A mildness of temper, without haughtiness or vanity. The mental disposition that enables one to endure injury with patience and without irritation, resentment, or vindictive retaliation. It is a close companion of and seldom found separate from such other virtues as humility, lowliness of mind, and gentleness. (See HUMILITY; MILDNESS.) The Hebrew word translated “meek” (ʽa·nawʹ) comes from the root ʽa·nahʹ, which means “afflict, humble, humiliate.”
In the Bible, meekness is emphasized as one’s mental attitude first of all toward God, then toward fellow creatures. For example, it is written: “The meek ones will certainly increase their rejoicing in Jehovah himself.” (Isa 29:19) Meek persons are teachable
Moses. Moses was just such a man, “by far the meekest of all the men who were upon the surface of the ground,” one who could take criticism without resentment. (Nu 12:3) The occasion of this comment on his meekness was the time when Miriam and Aaron murmured against Moses. In reality, it was an uncalled-for complaint against Jehovah and one that he quickly took note of and reproved.
Some commentators charge that for Moses to record this reference to his own meekness was unjustified self-praise. Other critics claim the statement was added later by someone else, while still others offer this as evidence that Moses did not write the Pentateuch after all. However, Cook’s Commentary says concerning these words: “When we regard them as uttered by Moses not ‘proprio motu [of his own initiative],’ but under the direction of the Holy Spirit which was upon him (cf. xi. 17), they exhibit a certain ‘objectivity,’ which is a witness at once to their genuineness and also to their inspiration. There is about these words, as also about the passages in which Moses no less unequivocally records his own faults (cf. xx. 12 sqq.; Ex. iv. 24 sqq.; Deut. i. 37), the simplicity of one who bare witness of himself, but not to himself (cf. St Matt. xi. 28, 29). The words are inserted to explain how it was that Moses took no steps to vindicate himself, and why consequently the Lord so promptly intervened.”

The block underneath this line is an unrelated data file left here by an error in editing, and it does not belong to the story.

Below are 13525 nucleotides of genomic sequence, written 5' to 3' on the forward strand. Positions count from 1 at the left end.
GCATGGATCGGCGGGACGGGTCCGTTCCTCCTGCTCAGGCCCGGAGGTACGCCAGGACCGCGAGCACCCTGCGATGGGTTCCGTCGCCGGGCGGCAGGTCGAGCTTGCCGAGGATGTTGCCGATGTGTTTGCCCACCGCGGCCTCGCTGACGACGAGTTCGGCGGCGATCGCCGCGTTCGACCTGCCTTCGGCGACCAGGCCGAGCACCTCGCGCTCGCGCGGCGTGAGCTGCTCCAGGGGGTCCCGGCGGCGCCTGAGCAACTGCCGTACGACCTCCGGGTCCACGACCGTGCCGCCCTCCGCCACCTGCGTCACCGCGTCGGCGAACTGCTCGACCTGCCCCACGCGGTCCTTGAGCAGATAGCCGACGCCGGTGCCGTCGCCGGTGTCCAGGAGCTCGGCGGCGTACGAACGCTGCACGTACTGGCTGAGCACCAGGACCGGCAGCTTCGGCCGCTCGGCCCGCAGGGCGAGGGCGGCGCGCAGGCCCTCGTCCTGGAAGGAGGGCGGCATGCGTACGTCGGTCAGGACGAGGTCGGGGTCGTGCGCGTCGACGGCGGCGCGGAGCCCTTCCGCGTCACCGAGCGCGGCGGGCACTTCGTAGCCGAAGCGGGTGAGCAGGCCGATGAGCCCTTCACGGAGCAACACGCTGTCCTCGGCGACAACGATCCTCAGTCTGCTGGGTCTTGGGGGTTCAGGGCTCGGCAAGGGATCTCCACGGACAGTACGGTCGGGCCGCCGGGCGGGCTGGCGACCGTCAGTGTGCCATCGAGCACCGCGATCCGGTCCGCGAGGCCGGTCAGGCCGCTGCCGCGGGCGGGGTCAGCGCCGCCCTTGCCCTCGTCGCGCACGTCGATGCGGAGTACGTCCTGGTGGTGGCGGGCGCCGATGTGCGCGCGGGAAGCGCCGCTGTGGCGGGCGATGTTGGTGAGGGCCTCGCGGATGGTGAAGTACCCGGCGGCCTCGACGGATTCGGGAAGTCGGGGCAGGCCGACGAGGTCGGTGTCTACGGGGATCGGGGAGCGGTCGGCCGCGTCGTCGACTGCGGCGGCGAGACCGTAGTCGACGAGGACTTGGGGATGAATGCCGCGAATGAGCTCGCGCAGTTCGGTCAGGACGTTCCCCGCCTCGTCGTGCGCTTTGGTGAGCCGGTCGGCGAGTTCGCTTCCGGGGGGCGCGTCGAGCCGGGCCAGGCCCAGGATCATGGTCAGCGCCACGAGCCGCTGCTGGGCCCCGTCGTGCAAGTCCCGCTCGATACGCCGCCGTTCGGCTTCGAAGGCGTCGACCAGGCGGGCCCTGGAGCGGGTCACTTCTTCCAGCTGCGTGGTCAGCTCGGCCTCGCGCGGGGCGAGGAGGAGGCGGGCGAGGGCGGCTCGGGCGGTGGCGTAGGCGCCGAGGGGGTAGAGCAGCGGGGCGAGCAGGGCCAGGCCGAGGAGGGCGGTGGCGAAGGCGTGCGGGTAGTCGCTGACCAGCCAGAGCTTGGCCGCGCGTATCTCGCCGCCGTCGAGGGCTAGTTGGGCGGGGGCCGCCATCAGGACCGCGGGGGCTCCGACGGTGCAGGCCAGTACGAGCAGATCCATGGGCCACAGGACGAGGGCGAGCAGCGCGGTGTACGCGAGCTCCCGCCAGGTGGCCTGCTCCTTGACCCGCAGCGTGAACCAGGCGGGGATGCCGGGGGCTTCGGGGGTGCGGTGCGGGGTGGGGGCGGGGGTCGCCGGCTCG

Jesus Christ. Jesus demonstrated meekness by enduring all manner of personal injury without a word of complaint, even allowing himself to be led to the slaughter as a lamb without opening his mouth in protest. (Php 2:5-8; Heb 12:2; Ac 8:32-35; Isa 53:7) This Greater-than-Moses also recommended himself to others as a meek or mild-tempered person. (Mt 11:28, 29, AS, KJ, ED, NW, Ro) As Isaiah 61:1 foretold, he was anointed with Jehovah’s spirit “to tell good news to the meek ones.” After reading this prophecy in the synagogue of his hometown of Nazareth, Jesus declared: “Today this scripture that you just heard is fulfilled.” (Lu 4:16-21) In thus sending his beloved Son to teach the meek concerning salvation, God was indeed showing them very special favor.
Brings Benefits. The invitation expressed by the prophet Zephaniah is still extended to meek persons of the earth: “Seek Jehovah, all you meek ones of the earth, who have practiced His own judicial decision. Seek righteousness, seek meekness [or, humbleness; humility]. Probably you may be concealed in the day of Jehovah’s anger.” (Zep 2:3, ftn) Above and beyond that are other wonderful promises extended to such ones. For example: “The meek ones themselves will possess the earth, and they will indeed find their exquisite delight in the abundance of peace.” (Ps 37:11) In both a spiritual and a literal sense, “the meek ones will eat and be satisfied.”
So, in contrast with the wicked who lead the meek astray and seek to destroy them (Am 2:7; 8:4), Jehovah listens to their heartfelt desires by answering their prayers; their hope in Jehovah is not disappointed. (Ps 10:17; 9:18) It is a true proverb, “Better is it to be lowly in spirit with the meek ones than to divide spoil with the self-exalted ones.”